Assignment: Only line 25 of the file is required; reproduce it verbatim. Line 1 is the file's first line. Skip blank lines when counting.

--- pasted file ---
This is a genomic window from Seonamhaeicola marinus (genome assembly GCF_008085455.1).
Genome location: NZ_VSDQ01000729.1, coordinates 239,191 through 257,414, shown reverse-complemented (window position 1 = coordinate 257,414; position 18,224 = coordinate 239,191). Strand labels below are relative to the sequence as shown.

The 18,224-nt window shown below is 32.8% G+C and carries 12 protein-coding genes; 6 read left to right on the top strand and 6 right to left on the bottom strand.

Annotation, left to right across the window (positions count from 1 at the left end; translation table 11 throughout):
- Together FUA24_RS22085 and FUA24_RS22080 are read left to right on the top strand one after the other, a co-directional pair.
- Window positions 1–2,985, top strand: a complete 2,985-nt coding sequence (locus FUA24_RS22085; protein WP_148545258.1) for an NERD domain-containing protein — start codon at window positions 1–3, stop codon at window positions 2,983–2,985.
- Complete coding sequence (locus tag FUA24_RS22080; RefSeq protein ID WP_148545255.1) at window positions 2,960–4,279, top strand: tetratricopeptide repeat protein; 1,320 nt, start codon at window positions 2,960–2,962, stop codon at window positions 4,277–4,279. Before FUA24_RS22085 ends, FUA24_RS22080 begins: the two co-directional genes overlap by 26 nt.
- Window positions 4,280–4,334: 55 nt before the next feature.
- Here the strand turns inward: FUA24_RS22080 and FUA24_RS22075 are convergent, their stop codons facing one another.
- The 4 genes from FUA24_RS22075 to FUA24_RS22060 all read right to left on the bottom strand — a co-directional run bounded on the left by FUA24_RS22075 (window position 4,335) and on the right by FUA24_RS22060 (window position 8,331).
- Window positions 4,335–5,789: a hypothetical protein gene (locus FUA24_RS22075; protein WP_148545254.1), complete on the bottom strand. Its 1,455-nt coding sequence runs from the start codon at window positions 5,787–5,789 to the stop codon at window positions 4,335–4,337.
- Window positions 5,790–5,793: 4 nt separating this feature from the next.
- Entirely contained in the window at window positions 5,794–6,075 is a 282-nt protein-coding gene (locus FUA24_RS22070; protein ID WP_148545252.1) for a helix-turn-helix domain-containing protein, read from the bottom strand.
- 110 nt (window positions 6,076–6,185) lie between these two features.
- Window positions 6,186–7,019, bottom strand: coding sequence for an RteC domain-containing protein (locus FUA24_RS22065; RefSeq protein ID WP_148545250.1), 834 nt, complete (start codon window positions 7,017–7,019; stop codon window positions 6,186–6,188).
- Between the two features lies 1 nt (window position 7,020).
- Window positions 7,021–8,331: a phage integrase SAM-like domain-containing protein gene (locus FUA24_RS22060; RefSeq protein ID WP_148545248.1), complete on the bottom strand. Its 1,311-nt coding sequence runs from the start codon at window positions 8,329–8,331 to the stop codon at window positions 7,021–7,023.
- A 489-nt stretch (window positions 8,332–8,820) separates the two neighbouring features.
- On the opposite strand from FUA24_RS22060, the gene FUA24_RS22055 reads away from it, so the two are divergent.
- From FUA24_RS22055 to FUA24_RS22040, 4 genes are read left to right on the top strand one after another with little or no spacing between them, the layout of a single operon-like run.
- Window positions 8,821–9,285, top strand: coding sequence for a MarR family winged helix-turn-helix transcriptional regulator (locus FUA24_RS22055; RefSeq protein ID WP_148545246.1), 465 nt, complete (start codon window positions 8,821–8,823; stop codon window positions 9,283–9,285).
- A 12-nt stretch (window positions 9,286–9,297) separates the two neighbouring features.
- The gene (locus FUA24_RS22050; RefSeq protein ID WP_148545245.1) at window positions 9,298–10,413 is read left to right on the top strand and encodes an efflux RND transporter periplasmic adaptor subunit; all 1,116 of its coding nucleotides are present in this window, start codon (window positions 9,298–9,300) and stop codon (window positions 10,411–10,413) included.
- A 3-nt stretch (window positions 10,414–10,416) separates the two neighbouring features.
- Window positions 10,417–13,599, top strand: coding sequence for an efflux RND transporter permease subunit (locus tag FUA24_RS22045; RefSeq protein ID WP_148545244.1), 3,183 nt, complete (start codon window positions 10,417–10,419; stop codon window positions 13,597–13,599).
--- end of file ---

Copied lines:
- Window positions 10,417–13,599, top strand: coding sequence for an efflux RND transporter permease subunit (locus tag FUA24_RS22045; RefSeq protein ID WP_148545244.1), 3,183 nt, complete (start codon window positions 10,417–10,419; stop codon window positions 13,597–13,599).